The storage battery only develops a pressure of six volts, and yet you have to push as much as two hundred amperes through the windings of the starter motor to get power enough to start the engine when it is cold and stiff."

Burns was interested.  "I had no idea that the self-starter took so much current.  That explains why they put in such a big cable to connect up the battery with the starter switch and motor."

"Right," Gus replied.  "The big cable is absolutely necessary.

"Even when all the connections and the switch are in good condition, there is still a chance for trouble.  If the brushes that make contact with the commutator of the starter motor get burned a bit, the extra resistance will cut down the current enough to make the self-starter sluggish and irregular.

"The queerest trouble I ever ran into," Gus continued, "wasn't due to anything wrong with the wiring or the brushes, although this self-starter certainly acted as though there was a poor connection somewhere.  One time it would spin the motor just as it ought to, and the next time it would fail to work at all.  I went over all the connections, cleaned the switch and sandpapered the starter motor brushes.  But it didn't help matters enough to notice.

"I finally located the trouble under the frame of the self-starter motor.  You know the current goes back to the battery by way of the frame of the car, and bolts holding the self-starter under in place had worked loose.  The car had been at the seashore for quite a while, and the dampness had caused rust.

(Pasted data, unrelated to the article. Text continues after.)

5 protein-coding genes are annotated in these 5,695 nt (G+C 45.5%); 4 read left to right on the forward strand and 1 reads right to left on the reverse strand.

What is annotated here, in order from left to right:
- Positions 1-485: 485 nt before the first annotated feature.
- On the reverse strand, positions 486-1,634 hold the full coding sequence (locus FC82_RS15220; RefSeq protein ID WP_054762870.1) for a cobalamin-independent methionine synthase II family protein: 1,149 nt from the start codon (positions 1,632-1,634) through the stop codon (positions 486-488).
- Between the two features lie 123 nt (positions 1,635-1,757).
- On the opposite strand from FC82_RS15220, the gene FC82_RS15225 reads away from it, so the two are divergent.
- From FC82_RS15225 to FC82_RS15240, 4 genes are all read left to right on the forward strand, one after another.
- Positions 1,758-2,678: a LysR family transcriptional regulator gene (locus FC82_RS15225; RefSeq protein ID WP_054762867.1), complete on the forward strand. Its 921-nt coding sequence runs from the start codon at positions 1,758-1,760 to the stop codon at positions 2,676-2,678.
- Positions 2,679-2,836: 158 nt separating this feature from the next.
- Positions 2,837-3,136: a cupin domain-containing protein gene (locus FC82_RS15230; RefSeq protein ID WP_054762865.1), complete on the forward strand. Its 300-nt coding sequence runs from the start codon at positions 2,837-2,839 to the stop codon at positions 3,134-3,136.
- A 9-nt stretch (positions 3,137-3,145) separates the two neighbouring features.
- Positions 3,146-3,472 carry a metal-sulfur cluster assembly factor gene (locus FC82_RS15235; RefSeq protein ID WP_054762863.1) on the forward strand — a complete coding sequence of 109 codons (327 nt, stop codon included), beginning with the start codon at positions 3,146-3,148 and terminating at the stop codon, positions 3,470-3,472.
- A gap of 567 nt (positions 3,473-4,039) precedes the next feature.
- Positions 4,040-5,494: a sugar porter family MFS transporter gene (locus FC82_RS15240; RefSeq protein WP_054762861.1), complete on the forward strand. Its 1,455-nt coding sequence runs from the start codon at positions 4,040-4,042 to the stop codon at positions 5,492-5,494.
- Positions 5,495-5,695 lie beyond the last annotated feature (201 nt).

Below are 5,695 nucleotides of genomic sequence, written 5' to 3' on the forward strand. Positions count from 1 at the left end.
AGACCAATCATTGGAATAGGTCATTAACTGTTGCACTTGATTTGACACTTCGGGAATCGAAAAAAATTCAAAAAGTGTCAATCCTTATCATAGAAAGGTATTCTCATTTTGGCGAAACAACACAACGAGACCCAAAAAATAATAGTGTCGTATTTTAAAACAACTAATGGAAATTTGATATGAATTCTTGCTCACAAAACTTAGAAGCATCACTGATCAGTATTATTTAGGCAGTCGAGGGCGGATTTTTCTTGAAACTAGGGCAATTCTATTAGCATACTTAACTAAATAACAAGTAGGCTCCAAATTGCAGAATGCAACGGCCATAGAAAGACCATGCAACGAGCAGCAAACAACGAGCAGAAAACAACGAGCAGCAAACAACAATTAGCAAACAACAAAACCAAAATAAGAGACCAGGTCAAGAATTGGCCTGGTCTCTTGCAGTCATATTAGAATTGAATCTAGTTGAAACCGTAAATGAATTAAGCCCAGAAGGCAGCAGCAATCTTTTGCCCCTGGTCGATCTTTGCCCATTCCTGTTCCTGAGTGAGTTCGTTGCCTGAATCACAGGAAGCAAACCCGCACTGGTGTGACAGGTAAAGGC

Some sandpaper cured the trouble."

"But why didn't the current get to the frame through the self-starter pinion and the gear on the flywheel?" asked Burns.

"Part of it must have gone that way," Gus replied.  "But there isn't much chance for a lot of current to flow through the oily bearings of the crankshaft or the fabric facings of the clutch plates."

"And I suppose it couldn't get to the flywheel gear anyway on account of the oil on the pinion and gear," added Burns.

"You're wrong there," laughed Gus.

"The bendix type of starter gearing that is used on so many cars now is a peculiar piece of mechanism.  It's the one moving part of the car that works better without oil.  Don't ever oil it.

"A man who lives down the street here wouldn't believe me when I told him that, and he smeared a lot of cup grease all over the self-starter.  It worked all right for a while, and then one chilly morning he stepped on the pedal and the starter motor hummed at a great rate without engaging with the flywheel.

He tried again, and the engine started.

Then it wouldn't disengage, and the strain busted three teeth out of the flywheel gear.  He believes me now!"

"Light oil wouldn't gum up like that when it got cold," suggested Burns.

"Why not use that?"

"Don't do it," Gus insisted.  "Even light oil is bad because it picks up dust and dirt, and after awhile the starter gets all gummed up."

"Well, it's a relief to know that there's at least one part on the car that will work best if I neglect it!" laughed Burns as he stepped on the self-starter.

END